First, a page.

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Prosecutors want guilty plea hearing for WVa exec in spill

CHARLESTON, W.Va. (AP) — Federal prosecutors want a judge to schedule a guilty plea hearing for the top executive charged in a massive chemical spill that contaminated West Virginia’s biggest drinking water supply last year.

In federal court in Charleston on Wednesday, prosecutors asked Judge Thomas Johnston to set the hearing for former Freedom Industries President Gary Southern.

In January 2014, a rundown Freedom Industries tank in Charleston leaked coal-cleaning chemicals into the water supply for nine counties. The spill spurred a ban on using tap water for 300,000 people for up to 10 days.

Southern faces federal pollution and bankruptcy fraud charges, which say he lied to protect his worth from legal action after the spill. Southern faces up to 93 years in prison if convicted. He has pleaded not guilty.

Robert Allen, an attorney for Southern, declined to comment Wednesday.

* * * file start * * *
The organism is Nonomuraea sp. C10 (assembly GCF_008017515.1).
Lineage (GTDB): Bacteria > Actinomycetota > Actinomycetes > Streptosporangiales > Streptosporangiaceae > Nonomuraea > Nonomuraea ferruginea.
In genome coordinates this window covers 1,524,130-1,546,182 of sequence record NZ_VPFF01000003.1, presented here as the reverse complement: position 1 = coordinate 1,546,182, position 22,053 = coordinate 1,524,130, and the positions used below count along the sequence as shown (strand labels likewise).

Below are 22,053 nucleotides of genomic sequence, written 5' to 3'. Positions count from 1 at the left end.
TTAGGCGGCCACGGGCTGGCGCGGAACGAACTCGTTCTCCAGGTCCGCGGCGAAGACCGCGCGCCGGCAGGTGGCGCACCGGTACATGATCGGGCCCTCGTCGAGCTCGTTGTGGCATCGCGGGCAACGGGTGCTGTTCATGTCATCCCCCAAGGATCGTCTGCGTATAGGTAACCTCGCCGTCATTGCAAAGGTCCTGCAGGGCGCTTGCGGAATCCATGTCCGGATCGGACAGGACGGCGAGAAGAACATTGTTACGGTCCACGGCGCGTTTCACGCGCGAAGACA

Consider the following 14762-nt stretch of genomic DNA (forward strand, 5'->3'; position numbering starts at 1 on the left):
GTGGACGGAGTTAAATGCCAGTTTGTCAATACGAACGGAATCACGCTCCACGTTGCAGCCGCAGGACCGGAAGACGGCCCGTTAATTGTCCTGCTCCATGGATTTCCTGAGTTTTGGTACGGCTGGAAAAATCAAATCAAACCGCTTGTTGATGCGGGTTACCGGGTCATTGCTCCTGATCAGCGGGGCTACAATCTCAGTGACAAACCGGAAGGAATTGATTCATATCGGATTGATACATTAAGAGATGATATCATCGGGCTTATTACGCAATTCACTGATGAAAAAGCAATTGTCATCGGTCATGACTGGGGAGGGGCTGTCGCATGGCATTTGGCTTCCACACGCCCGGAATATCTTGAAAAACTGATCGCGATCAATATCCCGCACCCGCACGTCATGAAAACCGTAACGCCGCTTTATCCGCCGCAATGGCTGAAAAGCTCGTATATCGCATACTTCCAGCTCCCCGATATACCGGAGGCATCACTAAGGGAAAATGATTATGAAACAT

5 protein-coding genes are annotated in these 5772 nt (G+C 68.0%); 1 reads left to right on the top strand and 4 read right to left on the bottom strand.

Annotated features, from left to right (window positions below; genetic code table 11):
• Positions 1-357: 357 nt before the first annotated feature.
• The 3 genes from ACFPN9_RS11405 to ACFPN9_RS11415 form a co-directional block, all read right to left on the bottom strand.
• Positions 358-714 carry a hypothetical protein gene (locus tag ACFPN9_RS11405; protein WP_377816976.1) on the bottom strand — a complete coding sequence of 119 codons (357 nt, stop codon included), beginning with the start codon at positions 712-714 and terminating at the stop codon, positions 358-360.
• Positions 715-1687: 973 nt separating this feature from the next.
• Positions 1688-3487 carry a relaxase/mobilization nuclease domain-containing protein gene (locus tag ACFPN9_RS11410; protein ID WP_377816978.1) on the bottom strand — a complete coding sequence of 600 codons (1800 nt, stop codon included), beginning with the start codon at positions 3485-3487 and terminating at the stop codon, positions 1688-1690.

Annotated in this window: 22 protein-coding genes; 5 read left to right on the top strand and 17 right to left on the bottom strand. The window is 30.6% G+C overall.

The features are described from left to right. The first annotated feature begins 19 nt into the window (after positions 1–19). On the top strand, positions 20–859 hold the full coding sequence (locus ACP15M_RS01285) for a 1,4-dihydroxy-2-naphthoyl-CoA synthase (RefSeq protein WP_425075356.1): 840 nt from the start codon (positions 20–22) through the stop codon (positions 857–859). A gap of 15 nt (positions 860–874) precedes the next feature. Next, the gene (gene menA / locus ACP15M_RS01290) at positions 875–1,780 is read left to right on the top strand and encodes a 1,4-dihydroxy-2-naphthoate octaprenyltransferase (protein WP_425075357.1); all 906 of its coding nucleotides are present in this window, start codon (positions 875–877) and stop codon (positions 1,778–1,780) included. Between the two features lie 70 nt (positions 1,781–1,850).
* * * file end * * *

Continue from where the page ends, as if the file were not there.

Prosecutors generally file guilty plea hearings when a defendant has agreed to plead guilty to a federal charge or charges, said U.S. Attorney Booth Goodwin.

“If such a filing is not accompanied by a new or different charging document, that would tend to indicate that a defendant has agreed to plead guilty to a charge or charges in the most current indictment,” Goodwin said, speaking generally about guilty plea hearing motions.

Four other ex-Freedom officials and the company itself have pleaded guilty to federal pollution violations in the spill.

Former executive Dennis Farrell is the remaining official charged in the case. He pleaded not guilty to pollution charges.

A judge denied a motion by attorneys for Southern and Farrell to have Goodwin’s office recused from prosecuting the case. They contended that because some of the prosecutors were affected by the tap-water ban, the whole office had a conflict of interest in the case and should not be involved.

Southern and Farrell also had been arguing that the case should be moved out of West Virginia and, potentially, into North Carolina or South Carolina. Their attorneys said they can’t draw a fair jury in West Virginia because of the widespread effect of the chemical spill.

There has been no decision on moving the case yet.

A trial is slated to start Oct. 6. Five sentencing hearings are scheduled for December.

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